Another night of car-horn craziness, this time including a vocal accompaniment that necessitated several updates to my already-encyclopaedic swear-cabulary.

Sunday morning. The hotel continued to support my bacon-with-every-meal diet in good, old fashioned all-you-can-eat format. Checking out, we staggered into the convention carrying all our bags and decided that the Mignola/Fegredo talk was a lost cause, given our bad luck the day before. I scored volume two of Brodie's Law from the creators, and Nic bagged a selection of old Warriors - specifically picking out ones with V For Vendetta in them.

Bumped into Tony Lee again in a corridor, who saw that we were carrying all our worldly goods on our backs and thought we were leaving. Explaining our predicament resulted in a generous offer to stash our bags behind the Markosia table, which was something of a life-saver. We felt very special.

While we were talking to Tony, we met one of the creators who'd just returned from the pitching session. Tony had been one of the judges and, since I'd participated in the 2004 pitchfest and now write Starship Troopers, I served as a functional example of how these things can work out. Interestingly, the guy who actually won in 2004 went on to become Peter Rogers, the founder of Orang Utan Comics - so maybe there's something to that after all.

Now free to roam the halls at our leisure, we caught the Geek Syndicate live podcast. Very funny stuff, and definitely worth checking out.

We also took the opportunity to take a more comprehensive look around the venue. All kinds of cool, if somewhat educational, stuff to play with there - some of which was actually in working order. Particular highlights included an interactive representation of the human digestive process, complete with comical sound effects, and a button set into the wall that released the scent of fox urine into the air when pressed. I'm thinking of having one installed at home. Nic took an altogether unnecessary amount of delight in the more grotesque exhibits, particularly in the handle that pumped the simulated human waste through the simulated lower intestines. There was also a triceratops skull on display, and a hole through which you could smell decomposing compost. What will they think of next?

We rounded off the weekend with a quick blitz back through the main hall to say goodbye to everyone we'd met. All things considered, it was a much more productive event than I'd expected - and every bit as entertaining as I'd hoped.

Looking forward to the next one - and to the London MCM Expo next weekend...

Convention Report: Volume Two

Saturday at the con.

Found the convention hall without major incident. Not interesting or relevant, perhaps, but miraculous nonetheless.

The Thinktank is a pretty cool place. The floors are labelled in an obscure code so you never quite know where you are, and the escalators are randomly switched between up and down modes throughout the day so you're never quite sure how you got there. One of the escalators actually skips a floor, which can catch you out if you're off your game. I was, incidentally, profoundly off my game, and have the entire car-owning population of Birmingham to thank for that. For some unknown reason, every nut-job with a driving licence convened in the street underneath my single-glazed hotel window to serenade me with a rousing medley of car-horn classics that lasted from around midnight to about 5am. Happy times...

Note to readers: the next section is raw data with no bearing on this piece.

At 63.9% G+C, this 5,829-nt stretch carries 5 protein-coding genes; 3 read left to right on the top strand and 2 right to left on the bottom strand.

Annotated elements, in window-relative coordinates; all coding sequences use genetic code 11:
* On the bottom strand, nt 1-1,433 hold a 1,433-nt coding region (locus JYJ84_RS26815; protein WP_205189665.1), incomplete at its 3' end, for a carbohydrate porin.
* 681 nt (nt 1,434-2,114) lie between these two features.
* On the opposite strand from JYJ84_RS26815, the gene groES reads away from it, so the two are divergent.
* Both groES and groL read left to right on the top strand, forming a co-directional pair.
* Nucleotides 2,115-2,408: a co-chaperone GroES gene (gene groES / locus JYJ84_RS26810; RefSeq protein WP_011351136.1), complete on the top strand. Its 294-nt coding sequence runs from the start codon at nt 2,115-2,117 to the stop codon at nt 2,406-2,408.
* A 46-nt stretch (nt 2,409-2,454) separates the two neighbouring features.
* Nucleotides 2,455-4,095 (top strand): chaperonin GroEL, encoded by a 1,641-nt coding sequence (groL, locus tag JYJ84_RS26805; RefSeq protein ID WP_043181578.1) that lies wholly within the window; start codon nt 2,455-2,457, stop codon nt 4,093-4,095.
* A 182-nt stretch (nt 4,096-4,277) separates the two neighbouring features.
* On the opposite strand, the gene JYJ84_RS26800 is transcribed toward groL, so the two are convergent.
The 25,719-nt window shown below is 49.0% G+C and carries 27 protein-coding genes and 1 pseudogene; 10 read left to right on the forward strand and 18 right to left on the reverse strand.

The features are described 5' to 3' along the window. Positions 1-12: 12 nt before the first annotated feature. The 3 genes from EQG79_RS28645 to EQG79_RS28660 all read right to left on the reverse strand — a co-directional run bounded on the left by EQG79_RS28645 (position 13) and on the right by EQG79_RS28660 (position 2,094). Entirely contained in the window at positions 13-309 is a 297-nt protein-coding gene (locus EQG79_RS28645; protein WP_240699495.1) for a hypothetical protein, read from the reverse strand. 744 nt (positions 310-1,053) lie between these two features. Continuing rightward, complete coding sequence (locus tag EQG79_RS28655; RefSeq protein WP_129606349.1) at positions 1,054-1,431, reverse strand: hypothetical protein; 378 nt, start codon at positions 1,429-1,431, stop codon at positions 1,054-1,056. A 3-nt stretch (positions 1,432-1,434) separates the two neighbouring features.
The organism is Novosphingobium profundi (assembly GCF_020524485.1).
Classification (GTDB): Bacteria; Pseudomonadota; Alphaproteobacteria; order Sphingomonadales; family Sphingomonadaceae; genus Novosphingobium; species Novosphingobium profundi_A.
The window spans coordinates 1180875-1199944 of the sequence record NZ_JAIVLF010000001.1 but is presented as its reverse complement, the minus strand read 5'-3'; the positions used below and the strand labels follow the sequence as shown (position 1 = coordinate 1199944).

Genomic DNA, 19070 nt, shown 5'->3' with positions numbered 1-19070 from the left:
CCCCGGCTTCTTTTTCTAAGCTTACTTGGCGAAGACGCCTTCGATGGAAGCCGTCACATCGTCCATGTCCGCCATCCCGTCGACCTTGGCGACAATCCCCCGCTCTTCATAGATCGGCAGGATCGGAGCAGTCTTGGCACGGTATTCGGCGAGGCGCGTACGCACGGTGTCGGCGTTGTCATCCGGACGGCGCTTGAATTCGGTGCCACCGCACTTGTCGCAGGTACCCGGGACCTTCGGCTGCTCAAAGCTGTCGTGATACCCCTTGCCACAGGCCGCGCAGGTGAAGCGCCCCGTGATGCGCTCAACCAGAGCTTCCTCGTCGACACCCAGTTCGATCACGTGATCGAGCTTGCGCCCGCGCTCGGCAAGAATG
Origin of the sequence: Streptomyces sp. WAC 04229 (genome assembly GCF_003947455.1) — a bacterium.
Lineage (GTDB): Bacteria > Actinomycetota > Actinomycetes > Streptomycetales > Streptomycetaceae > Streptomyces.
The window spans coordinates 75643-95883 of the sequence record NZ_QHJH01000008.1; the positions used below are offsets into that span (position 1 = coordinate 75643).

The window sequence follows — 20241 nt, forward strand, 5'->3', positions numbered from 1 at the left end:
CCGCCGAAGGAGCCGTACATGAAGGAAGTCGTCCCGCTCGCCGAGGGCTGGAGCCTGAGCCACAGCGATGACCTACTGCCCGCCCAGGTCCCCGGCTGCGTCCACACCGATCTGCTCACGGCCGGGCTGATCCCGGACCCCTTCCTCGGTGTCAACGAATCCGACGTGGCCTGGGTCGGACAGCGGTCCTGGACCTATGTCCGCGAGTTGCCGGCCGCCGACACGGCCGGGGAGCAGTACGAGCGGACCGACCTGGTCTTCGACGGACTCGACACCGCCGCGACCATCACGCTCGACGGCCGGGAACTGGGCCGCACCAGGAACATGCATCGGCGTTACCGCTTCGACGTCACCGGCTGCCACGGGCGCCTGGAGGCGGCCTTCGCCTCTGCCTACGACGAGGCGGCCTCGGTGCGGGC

Anyway, long story short: the Thinktank is a Death Star on the outside and an Unreal Tournament CTF map on the inside. I liked it a lot.

Queued for almost half an hour for the Mignola talk, only to find that the room it was held in only seated about four people. I checked in with Alasdair Duncan from Insomnia Publications and had a nice, long chat about a story of mine they want to publish. A satisfying amount of progress was made on that, and a couple of other doors seem to have edged open.

First major revelation of the convention: the difference between turning up at a comics show as a total unknown and turning up as a guy that a couple of people have heard of and want to speak to is vast. Once one person with some credibility appears to be taking you seriously, doors do start opening. I'm only just getting my feet wet here and already people are going out of their way to help me. This is a major divergence from any of the fields I've worked in before, where everyone around you was considered a competitor and no-one went out of their way for anyone else. All quite disorienting, really.

Finally got to meet the artist on my first Starship Troopers story arc. He's a very cool guy, and really seems to be unaware of quite how brilliant his work is. I'm sticking to my prediction that he's got a big future in front of him.

Quick tangent: what's the one thing worse than being involved in a cosplay event at a comics convention? Answer: being one of only three people involved in a cosplay event at a comics convention. Major respect points for the people who made the effort, though.

Turns out that everyone I ever went to university with eventually became mates with Tony Lee. Two old friends of mine showed up, and there was suddenly a whole big thing when Tony spotted them. Weird coincidences all around. Gotta love that.